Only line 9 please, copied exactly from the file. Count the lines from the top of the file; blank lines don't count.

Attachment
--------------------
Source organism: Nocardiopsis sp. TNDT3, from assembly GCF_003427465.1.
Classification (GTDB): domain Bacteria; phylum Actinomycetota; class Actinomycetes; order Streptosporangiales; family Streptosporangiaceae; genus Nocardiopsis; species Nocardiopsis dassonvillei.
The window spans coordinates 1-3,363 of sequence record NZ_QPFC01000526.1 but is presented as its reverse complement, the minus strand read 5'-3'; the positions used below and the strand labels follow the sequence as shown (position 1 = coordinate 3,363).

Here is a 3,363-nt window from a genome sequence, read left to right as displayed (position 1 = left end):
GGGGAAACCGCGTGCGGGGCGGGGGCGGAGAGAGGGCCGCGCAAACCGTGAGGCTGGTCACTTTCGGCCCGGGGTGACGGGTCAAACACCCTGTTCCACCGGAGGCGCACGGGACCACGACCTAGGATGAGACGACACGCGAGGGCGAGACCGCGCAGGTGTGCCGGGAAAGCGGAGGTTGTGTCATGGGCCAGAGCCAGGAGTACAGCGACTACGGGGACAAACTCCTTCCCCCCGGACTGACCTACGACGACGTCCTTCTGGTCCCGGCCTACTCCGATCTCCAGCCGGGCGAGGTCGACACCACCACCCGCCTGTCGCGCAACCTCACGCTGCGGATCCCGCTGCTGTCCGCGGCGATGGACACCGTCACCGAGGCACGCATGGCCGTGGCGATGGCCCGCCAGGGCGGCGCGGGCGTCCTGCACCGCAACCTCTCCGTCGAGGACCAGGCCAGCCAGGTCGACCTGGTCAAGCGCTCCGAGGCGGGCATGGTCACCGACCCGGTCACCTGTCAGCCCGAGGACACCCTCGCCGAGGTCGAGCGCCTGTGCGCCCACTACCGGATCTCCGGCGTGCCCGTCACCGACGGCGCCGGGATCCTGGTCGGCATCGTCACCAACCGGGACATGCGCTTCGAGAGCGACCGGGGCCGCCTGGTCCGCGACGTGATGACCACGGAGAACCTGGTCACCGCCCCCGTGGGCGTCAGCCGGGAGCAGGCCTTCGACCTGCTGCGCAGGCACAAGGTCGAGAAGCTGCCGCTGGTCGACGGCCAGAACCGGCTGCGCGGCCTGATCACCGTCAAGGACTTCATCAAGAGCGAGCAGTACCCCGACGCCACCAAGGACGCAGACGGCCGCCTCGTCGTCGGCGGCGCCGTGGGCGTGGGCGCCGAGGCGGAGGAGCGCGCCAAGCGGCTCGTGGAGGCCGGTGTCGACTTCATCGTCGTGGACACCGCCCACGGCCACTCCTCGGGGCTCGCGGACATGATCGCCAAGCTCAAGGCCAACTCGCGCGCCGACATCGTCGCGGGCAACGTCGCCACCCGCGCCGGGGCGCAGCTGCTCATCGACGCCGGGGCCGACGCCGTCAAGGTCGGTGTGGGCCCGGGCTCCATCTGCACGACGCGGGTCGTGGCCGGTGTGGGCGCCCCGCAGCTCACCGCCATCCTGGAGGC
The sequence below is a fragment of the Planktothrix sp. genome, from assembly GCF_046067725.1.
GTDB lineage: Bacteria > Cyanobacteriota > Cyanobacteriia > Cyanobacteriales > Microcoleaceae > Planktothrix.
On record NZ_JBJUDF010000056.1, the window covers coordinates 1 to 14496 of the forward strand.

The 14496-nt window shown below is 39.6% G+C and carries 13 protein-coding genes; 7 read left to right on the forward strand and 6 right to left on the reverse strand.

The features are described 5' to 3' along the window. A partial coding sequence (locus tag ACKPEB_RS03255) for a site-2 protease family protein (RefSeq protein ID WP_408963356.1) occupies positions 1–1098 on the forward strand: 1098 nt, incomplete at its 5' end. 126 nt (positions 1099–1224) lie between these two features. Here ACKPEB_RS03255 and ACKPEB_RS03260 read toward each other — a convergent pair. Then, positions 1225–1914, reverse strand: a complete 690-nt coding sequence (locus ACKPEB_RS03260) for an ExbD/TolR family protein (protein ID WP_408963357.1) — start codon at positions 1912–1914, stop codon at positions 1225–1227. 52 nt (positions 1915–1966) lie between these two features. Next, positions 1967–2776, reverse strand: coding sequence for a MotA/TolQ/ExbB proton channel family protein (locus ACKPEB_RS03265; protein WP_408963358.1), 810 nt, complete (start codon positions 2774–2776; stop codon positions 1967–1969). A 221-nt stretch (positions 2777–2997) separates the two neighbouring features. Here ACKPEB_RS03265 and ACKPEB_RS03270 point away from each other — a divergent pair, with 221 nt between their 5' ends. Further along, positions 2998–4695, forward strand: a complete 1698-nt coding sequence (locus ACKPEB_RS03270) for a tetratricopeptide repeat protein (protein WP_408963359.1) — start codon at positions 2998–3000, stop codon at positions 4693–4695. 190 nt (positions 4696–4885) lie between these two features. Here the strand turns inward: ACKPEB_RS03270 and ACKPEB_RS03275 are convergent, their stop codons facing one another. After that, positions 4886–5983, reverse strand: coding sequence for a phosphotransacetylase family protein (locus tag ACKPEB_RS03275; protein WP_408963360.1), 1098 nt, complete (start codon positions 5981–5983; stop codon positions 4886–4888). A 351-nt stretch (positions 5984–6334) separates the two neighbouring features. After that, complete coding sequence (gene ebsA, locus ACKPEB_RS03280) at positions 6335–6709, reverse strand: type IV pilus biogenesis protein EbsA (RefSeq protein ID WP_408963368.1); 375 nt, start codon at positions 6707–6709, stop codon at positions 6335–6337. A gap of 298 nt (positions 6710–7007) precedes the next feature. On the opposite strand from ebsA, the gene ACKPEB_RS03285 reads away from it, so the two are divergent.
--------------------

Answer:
The 14496-nt window shown below is 39.6% G+C and carries 13 protein-coding genes; 7 read left to right on the forward strand and 6 right to left on the reverse strand.